No clear favorite here, either. Theyíre still mostly noisy, boring, and uncomfortable. Once Iíve had my fill of chili, BBQ, or Mexican food, I usually seek out a quiet seat and spend my time reading. A good book can overcome even the worst airport. The airlineís private lounges can be nice, and are probably well worth the membership price if youíre stuck in airports a lot.
Itís close to home, but San Francisco is tough to beat. London and New York are great for repeat visits, too. But I generally prefer visiting new cities, and just about any city can be a blast if youíre guided by someone who lives there.
As anyone whoís traveled with me can attest, Iím not too picky about food. I eat-and like-just about everything. I prefer street food to nice restaurants. I usually pick off-beat items on the menu, things I havenít tried before. I recently had about 10 new dishes during a family style meal at an authentic Armenian restaurant. Strange stuff, but all good.
AISLE OR WINDOW?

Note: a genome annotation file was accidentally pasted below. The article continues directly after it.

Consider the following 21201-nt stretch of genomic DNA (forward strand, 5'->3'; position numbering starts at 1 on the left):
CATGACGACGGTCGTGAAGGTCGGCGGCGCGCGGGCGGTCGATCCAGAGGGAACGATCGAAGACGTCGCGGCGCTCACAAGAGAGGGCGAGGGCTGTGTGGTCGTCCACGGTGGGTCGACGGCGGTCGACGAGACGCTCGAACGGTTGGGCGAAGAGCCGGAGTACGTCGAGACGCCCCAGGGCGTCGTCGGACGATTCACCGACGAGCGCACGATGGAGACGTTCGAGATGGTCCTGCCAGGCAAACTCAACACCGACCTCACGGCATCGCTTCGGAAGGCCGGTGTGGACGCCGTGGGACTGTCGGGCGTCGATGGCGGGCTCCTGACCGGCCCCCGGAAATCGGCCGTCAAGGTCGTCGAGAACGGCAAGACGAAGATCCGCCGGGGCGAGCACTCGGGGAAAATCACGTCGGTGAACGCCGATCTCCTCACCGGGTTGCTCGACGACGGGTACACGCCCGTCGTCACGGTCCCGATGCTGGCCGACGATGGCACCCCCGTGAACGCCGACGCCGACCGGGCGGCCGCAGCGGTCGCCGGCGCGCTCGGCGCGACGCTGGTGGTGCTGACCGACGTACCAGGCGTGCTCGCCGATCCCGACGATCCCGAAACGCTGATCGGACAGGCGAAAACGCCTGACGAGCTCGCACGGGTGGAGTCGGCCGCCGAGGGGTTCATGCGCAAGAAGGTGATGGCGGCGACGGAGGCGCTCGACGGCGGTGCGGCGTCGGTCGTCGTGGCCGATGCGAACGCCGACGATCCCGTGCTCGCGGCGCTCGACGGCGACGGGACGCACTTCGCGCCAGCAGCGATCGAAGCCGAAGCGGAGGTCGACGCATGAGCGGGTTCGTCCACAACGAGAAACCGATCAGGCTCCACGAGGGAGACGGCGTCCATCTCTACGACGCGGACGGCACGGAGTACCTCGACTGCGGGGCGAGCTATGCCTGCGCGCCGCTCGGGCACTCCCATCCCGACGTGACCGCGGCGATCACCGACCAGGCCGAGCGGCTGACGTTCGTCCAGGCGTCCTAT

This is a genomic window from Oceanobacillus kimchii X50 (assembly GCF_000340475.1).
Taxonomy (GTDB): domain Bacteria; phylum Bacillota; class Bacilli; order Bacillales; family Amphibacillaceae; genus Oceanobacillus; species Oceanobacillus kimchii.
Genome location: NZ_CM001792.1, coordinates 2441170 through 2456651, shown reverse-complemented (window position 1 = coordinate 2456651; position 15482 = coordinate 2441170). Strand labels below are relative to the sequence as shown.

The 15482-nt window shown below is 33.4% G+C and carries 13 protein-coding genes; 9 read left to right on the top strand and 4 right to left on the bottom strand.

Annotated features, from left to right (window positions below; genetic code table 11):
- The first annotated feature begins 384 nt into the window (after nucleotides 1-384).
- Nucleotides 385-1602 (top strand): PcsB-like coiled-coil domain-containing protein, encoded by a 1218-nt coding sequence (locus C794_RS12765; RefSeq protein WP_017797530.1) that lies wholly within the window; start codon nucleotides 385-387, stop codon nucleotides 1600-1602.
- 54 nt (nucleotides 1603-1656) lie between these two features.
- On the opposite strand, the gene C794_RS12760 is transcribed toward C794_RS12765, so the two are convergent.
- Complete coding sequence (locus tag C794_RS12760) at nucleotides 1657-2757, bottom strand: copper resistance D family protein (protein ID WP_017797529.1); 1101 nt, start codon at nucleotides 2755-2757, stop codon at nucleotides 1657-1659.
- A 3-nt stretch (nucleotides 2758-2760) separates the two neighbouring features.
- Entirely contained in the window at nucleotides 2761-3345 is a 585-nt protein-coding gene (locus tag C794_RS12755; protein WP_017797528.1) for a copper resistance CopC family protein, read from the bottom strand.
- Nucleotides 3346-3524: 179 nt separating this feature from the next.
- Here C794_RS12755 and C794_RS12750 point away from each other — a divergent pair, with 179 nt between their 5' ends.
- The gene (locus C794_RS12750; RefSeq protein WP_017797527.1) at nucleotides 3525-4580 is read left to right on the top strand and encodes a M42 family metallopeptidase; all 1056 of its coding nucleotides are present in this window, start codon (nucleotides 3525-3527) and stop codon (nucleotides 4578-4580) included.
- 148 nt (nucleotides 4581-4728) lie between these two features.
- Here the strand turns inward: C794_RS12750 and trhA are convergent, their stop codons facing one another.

Window. The sights can be great and no one ever has to wake me up when they need to get up.
ETICKET OR PAPER?
Since Iím known to lose things and the airlines are now charging for paper, e-tickets are best for me.
TRAVEL AGENT OR ONLINE?
I almost always book everything myself, though I really wish I had a relationship with a great travel agent because they can work magic for tricky arrangements. Iíd love to hear from any experts willing to take me on as a regular (though demanding) client. Send me a note!
FAVORITE TRAVEL WEBSITE?
All of the best frequent flyer schemes get good coverage at Flyertalk.com. Johnnyjet.com is great because itís one-stop access to all the best travel sites. Iím also a regular traveler to ptanderson.com.
FAVORITE TRAVEL COMPANION?
Even though I spend a huge amount of time waiting for them to emerge from public toilets, my wife Cindy and our daughters are the best. My travel photos turn out a lot better with such cute subjects included.
IF YOU WERE STRANDED ON A TROPICAL ISLAND, WHAT THREE ITEMS WOULD YOU WANT TO HAVE WITH YOU?
Assuming I donít have to stay stranded, Iíd want a charged satellite phone, GPS unit, and a solar still for water until help arrives.
Assuming Iím stuck there, and people arenít options, Iíd need a massive survival book. For mental stimulation Iíd pick a comprehensive language textbook to really learn Spanish. For entertainment, could I have a piano? I think the Swiss Family Robinson had one.
BEST TRAVEL TIP:
Ask local people for travel advice, but ignore strangers that offer help without your asking.